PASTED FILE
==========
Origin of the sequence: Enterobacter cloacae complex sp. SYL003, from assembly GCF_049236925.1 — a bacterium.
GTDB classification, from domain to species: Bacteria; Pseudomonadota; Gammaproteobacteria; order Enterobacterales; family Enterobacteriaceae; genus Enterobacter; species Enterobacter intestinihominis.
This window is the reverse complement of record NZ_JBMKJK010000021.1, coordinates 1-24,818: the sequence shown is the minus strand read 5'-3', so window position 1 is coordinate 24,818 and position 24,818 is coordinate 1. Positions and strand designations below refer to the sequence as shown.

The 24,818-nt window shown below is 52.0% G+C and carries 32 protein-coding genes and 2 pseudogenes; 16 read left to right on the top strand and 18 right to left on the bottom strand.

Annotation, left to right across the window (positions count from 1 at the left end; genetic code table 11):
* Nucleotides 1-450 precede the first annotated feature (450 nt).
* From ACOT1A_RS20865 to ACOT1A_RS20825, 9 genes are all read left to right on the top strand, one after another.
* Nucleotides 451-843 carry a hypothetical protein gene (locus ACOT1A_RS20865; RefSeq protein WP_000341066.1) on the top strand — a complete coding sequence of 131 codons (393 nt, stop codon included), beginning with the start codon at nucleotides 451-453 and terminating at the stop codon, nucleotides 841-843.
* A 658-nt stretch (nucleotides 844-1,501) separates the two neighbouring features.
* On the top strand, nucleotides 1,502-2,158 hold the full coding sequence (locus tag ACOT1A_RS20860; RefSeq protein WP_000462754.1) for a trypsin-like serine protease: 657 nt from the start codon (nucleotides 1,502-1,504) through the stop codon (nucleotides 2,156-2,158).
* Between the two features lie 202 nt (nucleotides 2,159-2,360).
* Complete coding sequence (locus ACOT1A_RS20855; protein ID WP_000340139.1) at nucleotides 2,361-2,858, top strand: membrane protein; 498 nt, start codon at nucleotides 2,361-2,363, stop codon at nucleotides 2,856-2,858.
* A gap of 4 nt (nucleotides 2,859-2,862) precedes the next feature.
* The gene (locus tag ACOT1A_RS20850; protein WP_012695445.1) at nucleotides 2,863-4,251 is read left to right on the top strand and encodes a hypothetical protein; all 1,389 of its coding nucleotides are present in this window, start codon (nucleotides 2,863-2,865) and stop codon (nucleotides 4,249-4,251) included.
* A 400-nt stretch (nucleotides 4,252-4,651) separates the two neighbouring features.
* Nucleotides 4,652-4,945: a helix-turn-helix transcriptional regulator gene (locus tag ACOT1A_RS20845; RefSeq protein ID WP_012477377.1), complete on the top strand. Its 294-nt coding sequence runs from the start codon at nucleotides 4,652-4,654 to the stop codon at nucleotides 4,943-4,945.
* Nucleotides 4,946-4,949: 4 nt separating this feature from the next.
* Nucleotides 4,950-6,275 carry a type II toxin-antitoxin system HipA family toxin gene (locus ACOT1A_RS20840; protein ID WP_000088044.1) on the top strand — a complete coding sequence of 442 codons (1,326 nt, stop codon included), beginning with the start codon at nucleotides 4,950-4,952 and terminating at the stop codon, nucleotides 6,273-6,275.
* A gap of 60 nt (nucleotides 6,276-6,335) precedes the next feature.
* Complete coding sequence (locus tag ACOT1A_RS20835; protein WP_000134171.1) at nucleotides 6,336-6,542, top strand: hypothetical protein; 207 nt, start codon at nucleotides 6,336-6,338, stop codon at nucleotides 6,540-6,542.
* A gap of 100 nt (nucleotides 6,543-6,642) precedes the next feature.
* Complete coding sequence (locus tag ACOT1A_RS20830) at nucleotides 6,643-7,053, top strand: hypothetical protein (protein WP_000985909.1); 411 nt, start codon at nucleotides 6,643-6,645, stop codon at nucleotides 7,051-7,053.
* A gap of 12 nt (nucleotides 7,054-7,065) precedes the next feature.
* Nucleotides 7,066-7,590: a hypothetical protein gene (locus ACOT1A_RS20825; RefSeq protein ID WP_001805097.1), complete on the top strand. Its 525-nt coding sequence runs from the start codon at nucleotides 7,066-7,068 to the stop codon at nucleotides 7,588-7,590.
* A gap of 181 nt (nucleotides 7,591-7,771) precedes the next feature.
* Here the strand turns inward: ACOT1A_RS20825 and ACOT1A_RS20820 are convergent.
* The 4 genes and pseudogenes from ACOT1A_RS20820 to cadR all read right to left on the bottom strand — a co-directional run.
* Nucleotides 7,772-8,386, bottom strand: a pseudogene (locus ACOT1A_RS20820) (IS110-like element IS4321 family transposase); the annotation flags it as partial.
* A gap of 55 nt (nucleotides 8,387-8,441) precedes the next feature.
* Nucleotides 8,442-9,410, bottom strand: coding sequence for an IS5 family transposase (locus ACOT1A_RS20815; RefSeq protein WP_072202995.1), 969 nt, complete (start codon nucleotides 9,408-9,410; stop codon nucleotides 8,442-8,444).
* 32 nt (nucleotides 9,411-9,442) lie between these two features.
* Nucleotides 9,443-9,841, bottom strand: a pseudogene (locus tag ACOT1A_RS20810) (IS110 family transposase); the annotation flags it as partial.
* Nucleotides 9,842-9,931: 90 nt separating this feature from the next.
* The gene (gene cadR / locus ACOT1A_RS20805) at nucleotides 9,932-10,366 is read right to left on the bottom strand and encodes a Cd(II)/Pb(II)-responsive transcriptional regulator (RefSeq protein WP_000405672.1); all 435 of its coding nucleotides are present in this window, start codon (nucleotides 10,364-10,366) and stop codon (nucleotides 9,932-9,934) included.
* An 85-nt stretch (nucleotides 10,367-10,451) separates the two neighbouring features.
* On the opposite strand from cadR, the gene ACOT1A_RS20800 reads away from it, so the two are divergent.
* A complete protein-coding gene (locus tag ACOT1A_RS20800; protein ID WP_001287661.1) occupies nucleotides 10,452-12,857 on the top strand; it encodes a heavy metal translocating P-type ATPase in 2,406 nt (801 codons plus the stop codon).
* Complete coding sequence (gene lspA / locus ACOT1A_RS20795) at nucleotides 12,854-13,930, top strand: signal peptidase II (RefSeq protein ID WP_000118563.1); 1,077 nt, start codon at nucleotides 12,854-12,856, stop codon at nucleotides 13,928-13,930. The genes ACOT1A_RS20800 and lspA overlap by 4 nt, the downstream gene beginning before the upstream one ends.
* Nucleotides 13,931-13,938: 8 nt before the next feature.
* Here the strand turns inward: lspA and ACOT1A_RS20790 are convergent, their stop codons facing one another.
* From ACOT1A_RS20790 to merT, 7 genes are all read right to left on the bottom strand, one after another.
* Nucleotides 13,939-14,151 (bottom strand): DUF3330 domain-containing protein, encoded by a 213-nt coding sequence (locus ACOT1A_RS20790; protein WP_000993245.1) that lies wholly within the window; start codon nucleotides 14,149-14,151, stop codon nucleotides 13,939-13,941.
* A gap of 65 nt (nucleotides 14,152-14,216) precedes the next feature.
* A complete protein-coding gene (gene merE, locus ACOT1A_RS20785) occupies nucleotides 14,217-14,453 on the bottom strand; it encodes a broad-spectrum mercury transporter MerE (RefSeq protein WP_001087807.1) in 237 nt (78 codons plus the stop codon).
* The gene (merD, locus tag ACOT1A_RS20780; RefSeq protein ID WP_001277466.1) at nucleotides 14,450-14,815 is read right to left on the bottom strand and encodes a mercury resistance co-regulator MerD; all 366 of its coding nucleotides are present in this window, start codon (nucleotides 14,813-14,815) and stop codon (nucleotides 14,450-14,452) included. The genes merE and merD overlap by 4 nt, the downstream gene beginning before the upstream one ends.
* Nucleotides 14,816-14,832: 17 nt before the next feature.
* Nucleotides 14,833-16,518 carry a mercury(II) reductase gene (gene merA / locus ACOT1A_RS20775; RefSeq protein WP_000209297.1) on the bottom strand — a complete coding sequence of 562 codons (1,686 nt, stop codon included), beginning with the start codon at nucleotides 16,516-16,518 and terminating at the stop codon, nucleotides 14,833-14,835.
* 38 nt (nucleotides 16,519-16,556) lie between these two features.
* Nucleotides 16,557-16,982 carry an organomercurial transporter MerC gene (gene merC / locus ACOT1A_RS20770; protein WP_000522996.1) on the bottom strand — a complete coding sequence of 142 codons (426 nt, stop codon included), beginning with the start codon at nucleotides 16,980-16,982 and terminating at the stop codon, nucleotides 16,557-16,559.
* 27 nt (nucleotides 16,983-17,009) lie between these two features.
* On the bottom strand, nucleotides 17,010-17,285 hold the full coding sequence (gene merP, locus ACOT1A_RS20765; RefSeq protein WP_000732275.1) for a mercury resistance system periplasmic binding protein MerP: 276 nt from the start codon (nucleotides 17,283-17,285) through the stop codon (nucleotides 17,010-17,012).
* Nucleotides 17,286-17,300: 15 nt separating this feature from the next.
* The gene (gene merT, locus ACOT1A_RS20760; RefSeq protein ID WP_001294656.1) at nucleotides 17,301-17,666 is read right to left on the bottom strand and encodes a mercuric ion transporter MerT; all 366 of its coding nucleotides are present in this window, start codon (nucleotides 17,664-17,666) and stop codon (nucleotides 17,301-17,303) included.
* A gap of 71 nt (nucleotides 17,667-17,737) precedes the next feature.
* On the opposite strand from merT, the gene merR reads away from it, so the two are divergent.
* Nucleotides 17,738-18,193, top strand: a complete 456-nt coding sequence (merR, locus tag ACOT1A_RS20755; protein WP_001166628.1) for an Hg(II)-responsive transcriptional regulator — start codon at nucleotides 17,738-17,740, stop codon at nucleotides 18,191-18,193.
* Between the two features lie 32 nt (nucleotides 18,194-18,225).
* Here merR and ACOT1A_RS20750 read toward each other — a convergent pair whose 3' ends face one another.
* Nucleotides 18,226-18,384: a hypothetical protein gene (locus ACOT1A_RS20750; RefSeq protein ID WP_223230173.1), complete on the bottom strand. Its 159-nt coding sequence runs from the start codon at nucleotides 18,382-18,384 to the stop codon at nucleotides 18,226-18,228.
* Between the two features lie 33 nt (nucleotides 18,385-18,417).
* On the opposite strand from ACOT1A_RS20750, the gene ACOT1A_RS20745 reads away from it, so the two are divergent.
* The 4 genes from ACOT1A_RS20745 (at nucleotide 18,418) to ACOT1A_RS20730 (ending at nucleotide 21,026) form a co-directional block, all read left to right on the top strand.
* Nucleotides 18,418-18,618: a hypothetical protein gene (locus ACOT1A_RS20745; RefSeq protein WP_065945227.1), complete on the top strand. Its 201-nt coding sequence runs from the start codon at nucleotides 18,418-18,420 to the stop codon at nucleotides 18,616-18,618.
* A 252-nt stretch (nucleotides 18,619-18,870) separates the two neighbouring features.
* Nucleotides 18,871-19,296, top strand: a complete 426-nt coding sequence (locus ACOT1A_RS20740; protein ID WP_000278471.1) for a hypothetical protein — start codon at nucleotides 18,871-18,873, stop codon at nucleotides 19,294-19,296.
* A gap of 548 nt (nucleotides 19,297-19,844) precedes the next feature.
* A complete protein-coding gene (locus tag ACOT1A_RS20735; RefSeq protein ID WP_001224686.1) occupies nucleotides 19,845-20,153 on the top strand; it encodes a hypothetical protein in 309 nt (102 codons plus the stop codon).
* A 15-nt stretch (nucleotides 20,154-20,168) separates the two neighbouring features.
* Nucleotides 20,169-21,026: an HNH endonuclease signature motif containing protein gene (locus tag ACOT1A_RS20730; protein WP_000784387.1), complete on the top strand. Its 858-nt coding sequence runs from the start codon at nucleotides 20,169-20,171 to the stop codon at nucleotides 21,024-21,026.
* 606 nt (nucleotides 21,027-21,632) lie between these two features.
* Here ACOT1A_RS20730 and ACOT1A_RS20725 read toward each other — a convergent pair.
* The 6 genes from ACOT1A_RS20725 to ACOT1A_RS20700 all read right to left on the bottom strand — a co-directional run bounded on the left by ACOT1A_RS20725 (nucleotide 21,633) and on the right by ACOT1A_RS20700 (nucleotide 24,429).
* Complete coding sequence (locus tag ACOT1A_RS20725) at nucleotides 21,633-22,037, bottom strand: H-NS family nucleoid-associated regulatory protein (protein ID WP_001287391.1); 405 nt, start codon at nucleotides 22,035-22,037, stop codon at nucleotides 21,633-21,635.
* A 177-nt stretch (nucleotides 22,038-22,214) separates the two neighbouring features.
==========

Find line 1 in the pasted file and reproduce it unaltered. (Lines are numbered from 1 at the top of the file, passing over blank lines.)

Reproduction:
Origin of the sequence: Enterobacter cloacae complex sp. SYL003, from assembly GCF_049236925.1 — a bacterium.